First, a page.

Do consumers really consume? Inflation on the rise again…
► Cons der the follow ng set of propos t ons. Currency subst tut on ncreases, perhaps not by leaps and bounds, but by drast c upward movements accompany ng each and every jump n the exchange rate. Then, t stab l ses around the new mean level unt l a new shock. We may call th s a new “plateau”. Should th s happen, the exchange rate pass-through coeff c ent would almost automat cally r se aga n, and nduce an nflat onary self-generat ng sp ral. We are not there yet. The old nert a coeff c ent (Hurst coeff c ent) represent ng currency (asset) subst tut on stood at over 0.60 n 2001, and the FX depos ts/M2 rat o was sl ghtly below 60%. We are currently 20 percentage po nts below that. Even so, nflat on has become pers stent. Inflat on s cost-push, and t has already had a bear ng on pr c ng behav our. The recent nflat onary surge that m ght sh ft the CPI up by 0.7-1.0 po nts above our est mate by the year end s not due to the buoyancy of demand, but to those two factors.
► The unl kel hood of a strong currency (asset) subst tut on clearly nd cates that convergence to a “good” equ l br um out of a mult pl c ty of expectat onal equ l br a can’t be eas ly ach eved through the “smooth ng” of expectat ons alone, wh ch rema n subject to cascades and reversals anyway. Not only reverse asset subst tut on n a mass ve way s d ff cult to obta n unless a rad cal transformat on looms large at the hor zon and unless huge FDI nfluxes look probable, but also t may be true that such a subst tut on sn’t the best way to nduce susta nable growth. For growth comes n many var et es. What we need most s growth based on human cap tal and cap tal tself, mean ng a substant al source of growth should come emanate from product v ty. True cap tal s scarce. But endow ng the economy w th enough cap tal to ensure a new take-off s only the beg nn ng of a somewhat compl cated and poss bly long story.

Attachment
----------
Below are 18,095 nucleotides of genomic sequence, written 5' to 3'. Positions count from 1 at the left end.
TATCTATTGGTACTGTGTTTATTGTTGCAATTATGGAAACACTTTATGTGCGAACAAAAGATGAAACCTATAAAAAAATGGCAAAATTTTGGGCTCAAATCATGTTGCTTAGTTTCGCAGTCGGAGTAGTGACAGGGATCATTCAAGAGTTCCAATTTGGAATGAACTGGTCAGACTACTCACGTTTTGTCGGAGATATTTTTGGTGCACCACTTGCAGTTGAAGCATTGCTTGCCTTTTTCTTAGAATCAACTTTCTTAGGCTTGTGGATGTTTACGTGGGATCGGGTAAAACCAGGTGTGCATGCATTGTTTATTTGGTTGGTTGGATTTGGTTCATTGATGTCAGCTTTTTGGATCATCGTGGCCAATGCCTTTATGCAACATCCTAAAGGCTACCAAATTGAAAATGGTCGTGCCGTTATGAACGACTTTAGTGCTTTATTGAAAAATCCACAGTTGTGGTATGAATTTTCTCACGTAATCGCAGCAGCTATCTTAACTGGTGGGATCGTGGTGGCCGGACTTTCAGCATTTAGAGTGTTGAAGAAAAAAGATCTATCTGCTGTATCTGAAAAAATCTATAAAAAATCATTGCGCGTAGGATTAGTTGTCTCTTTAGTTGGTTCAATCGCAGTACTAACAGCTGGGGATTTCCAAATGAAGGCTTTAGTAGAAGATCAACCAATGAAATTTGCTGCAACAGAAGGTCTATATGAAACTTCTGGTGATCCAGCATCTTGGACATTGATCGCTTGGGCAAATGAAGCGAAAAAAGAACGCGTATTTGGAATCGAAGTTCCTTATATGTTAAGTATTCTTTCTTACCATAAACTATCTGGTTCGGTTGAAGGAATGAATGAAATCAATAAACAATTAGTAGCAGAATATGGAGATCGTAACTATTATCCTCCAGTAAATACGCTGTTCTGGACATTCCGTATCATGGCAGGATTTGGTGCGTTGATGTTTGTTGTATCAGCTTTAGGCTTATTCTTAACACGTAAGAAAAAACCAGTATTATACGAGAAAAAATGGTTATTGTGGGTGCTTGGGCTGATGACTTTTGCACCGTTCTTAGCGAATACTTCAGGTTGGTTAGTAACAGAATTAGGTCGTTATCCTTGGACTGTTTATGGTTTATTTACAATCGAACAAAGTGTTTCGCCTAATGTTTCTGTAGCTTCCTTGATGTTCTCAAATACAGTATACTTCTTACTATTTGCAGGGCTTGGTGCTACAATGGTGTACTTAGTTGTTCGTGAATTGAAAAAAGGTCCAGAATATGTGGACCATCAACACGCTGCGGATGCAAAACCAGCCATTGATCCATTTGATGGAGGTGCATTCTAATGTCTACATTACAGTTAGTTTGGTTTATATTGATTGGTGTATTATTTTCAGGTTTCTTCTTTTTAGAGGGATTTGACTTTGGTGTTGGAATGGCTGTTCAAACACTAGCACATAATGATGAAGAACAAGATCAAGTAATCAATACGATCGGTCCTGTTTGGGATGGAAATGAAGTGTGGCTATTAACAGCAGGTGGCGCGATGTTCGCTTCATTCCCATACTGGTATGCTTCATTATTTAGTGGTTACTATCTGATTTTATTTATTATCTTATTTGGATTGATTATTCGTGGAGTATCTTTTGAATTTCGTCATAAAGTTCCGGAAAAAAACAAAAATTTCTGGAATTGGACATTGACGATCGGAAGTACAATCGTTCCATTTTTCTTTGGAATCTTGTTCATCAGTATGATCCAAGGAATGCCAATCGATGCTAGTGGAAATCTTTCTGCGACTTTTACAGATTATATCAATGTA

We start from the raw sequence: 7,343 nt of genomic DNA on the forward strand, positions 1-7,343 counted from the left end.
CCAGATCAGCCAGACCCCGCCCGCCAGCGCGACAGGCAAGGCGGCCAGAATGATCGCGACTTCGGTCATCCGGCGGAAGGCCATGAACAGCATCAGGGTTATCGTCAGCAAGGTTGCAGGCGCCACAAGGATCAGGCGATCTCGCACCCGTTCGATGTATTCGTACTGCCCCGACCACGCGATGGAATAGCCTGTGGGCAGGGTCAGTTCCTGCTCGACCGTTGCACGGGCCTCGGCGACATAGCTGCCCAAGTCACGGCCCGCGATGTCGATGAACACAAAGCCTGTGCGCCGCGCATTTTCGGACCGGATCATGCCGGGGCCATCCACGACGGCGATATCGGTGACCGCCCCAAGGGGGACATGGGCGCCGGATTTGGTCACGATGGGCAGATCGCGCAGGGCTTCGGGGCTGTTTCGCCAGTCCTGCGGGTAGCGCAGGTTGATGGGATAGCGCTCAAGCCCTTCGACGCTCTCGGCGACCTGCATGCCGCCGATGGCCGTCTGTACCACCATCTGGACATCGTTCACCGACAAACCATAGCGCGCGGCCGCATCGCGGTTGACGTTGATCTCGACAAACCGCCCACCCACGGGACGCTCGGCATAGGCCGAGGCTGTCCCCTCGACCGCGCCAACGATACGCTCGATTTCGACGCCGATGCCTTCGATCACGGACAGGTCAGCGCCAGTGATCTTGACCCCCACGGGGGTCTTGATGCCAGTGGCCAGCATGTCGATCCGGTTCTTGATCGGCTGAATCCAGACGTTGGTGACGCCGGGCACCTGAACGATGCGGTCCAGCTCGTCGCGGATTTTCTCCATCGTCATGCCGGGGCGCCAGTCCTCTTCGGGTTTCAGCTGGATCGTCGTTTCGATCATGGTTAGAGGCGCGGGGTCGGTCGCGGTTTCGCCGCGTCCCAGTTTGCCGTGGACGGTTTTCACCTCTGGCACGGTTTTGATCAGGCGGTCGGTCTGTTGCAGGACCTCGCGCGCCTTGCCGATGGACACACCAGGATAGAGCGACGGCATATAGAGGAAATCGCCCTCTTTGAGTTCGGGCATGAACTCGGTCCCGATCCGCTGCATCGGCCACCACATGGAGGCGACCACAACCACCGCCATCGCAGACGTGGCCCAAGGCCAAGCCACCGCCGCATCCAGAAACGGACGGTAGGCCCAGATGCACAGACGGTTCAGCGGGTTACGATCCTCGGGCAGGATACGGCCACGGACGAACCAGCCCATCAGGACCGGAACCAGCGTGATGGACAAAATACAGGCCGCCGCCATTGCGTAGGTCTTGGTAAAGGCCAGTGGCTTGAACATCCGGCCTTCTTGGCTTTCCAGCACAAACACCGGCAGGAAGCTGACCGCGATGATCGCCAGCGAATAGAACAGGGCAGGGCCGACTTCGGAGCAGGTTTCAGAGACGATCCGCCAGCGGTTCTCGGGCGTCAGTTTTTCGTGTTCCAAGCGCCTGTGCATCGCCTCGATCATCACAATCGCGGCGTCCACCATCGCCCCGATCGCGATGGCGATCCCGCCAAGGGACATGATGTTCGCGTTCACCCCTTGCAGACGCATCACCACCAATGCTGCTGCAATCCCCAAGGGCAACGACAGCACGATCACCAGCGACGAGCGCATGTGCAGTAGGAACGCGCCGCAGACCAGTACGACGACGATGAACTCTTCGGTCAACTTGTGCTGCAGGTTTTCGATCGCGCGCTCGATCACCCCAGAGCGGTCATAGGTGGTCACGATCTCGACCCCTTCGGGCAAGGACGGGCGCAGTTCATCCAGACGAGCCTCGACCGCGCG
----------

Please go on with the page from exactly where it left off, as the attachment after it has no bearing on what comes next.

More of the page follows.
► Is nflat on becom ng stcky? This is in a sense awkward because what s go ng on s rem n scent of the olden days when the exchange rate pass-through determ ned everyth ng. Does anyone remember the nfamous 2000 programme, the last of the Tabl tas? It d dn’t work, but the reason why t was mplemented n the f rst place was the dom nance of the exchange rate over everyth ng: nflat on, nterest rates, currency subst tut on and all that… Inflat on s st ll gallop ng. Is t supply-s de? After the end of the Cred t Guarantee Fund, and now that taxes are mak ng the headl nes, not government spend ng, nflat on couldn’t be demand-pull, sn’t t? Pr ces st ll go up, and that’s about t. It s worr some. Is t the ma n culpr t the exchange rate, l ke the (very) old days?
► Desp te the Cred t Guarantee Fund, corporate loans have ncreased by 17.6% year-to-date, and consumer loans by only 14.5%. Also f scal pol cy cannot be resorted to as heav ly as before, we have very few opt ons left at th s stage to render GDP growth susta nable.